Summer's End

 

The cicadas repeat the same old rumors.
Even the leaves agree on green.
                      Tonight the fireflies will synchronize
                                                their vespers. The moon will erase itself,
            the only one not forgetting
                       to do the hard work
                                                                      of forgetting, 
while we close the window
                       against night’s carbon scaffold
            against the strands of wisteria
            dangling from the trellis:
                       August’s purple-beaded abacus, 
                                  reckoning the days left of summer.

Soon autumn leaves will sieve their own veins
                                                         for last gold, 
            panning the random
                                  among the temple lanterns,
                       thieving Nothing.
Nothing                  on the way to the lighthouse, we pass
                       a broken fence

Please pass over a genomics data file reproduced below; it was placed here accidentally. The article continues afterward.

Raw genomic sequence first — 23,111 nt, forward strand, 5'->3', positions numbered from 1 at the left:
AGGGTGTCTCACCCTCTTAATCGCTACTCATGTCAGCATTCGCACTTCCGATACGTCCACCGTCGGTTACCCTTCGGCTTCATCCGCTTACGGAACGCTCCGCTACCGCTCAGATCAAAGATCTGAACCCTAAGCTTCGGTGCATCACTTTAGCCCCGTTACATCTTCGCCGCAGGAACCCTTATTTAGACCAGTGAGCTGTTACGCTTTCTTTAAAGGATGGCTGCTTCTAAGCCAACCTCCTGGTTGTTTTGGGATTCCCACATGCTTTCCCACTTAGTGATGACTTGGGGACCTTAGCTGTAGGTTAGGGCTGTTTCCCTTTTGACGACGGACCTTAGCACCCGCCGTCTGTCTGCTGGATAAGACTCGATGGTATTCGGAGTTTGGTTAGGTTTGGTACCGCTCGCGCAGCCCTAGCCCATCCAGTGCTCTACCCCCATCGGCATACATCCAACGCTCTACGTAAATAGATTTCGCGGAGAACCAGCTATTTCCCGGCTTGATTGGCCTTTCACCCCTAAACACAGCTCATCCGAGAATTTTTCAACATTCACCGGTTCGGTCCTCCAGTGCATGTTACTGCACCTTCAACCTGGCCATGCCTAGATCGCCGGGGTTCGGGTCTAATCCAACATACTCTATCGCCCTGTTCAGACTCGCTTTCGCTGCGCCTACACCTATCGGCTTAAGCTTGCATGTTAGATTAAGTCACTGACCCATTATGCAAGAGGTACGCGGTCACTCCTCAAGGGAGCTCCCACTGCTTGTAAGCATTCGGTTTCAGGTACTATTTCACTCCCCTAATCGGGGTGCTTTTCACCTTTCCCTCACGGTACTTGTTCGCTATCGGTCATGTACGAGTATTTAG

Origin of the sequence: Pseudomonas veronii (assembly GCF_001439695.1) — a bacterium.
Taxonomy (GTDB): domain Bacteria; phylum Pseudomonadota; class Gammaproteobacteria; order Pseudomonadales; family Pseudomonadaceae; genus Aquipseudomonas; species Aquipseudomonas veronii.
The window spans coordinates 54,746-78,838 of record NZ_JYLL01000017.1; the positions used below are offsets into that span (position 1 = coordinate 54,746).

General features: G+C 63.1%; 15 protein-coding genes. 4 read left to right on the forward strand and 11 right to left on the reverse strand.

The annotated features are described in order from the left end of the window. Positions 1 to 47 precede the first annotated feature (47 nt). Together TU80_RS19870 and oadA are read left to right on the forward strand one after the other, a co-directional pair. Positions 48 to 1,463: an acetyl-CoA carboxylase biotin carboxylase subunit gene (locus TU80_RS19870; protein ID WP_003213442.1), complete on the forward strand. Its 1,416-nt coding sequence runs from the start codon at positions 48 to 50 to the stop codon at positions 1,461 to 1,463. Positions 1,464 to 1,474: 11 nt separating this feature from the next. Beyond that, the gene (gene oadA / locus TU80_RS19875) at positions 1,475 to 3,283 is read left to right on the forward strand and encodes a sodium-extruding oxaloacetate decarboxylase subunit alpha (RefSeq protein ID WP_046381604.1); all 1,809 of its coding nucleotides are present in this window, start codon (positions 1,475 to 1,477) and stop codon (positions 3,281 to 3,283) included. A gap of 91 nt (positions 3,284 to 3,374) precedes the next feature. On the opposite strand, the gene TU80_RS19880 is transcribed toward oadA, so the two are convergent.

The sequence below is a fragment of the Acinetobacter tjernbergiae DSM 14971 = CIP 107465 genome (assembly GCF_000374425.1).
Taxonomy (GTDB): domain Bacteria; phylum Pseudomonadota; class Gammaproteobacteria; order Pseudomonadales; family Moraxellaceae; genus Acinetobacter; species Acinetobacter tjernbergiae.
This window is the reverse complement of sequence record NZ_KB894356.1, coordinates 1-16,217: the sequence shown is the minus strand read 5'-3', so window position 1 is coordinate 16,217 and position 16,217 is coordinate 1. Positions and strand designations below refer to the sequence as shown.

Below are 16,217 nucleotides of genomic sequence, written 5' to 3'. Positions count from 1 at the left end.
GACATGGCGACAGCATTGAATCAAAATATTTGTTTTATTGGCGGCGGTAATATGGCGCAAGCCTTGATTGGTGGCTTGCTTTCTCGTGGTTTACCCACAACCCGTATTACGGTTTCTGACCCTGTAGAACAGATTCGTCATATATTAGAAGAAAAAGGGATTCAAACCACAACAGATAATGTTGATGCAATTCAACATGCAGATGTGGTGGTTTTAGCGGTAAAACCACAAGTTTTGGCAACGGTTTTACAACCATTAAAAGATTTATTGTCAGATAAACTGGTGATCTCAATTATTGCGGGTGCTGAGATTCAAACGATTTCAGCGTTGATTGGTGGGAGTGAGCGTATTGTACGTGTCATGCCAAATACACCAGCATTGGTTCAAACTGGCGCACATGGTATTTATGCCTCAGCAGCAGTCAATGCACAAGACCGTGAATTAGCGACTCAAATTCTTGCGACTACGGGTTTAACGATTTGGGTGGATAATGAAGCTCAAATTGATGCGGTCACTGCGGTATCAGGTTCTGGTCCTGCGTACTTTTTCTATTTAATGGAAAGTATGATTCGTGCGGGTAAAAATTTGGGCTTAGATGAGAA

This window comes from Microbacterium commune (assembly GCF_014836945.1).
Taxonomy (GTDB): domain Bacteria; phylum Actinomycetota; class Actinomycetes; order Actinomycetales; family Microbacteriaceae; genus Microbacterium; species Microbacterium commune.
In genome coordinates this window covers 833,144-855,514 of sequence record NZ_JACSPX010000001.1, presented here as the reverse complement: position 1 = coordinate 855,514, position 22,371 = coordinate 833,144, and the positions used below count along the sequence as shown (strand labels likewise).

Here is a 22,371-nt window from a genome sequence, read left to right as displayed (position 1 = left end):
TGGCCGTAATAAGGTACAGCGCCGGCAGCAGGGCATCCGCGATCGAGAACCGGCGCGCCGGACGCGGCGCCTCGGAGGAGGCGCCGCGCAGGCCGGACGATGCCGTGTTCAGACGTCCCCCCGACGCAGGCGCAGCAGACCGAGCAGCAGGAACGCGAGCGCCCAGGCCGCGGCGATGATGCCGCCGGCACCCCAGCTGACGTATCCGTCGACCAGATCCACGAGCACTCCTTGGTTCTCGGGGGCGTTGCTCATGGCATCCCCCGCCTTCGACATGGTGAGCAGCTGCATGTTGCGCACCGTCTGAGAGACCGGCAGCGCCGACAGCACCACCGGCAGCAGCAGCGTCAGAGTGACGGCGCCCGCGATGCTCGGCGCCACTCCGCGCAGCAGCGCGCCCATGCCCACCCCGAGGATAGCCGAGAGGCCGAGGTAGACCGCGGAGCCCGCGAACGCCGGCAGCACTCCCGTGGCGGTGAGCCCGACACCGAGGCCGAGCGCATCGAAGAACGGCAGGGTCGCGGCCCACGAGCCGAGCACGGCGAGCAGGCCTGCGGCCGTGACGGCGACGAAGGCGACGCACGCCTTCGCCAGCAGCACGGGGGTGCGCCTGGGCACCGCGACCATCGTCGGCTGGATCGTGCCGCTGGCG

and a sky leaking out everywhere.

            Soon Memory becomes our archipelago—
                       the dairy farm masking an orphanage,
                                  the name of a man wed on crutches,
            images once part of something larger—
like Italy’s brittle eyelets of islands.

                       In the meantime, congratulations.
                                  The moon is full even when you can’t see it. 
                                              It is already tomorrow in Japan. 
                                                         The sky is a conveyor belt for clouds.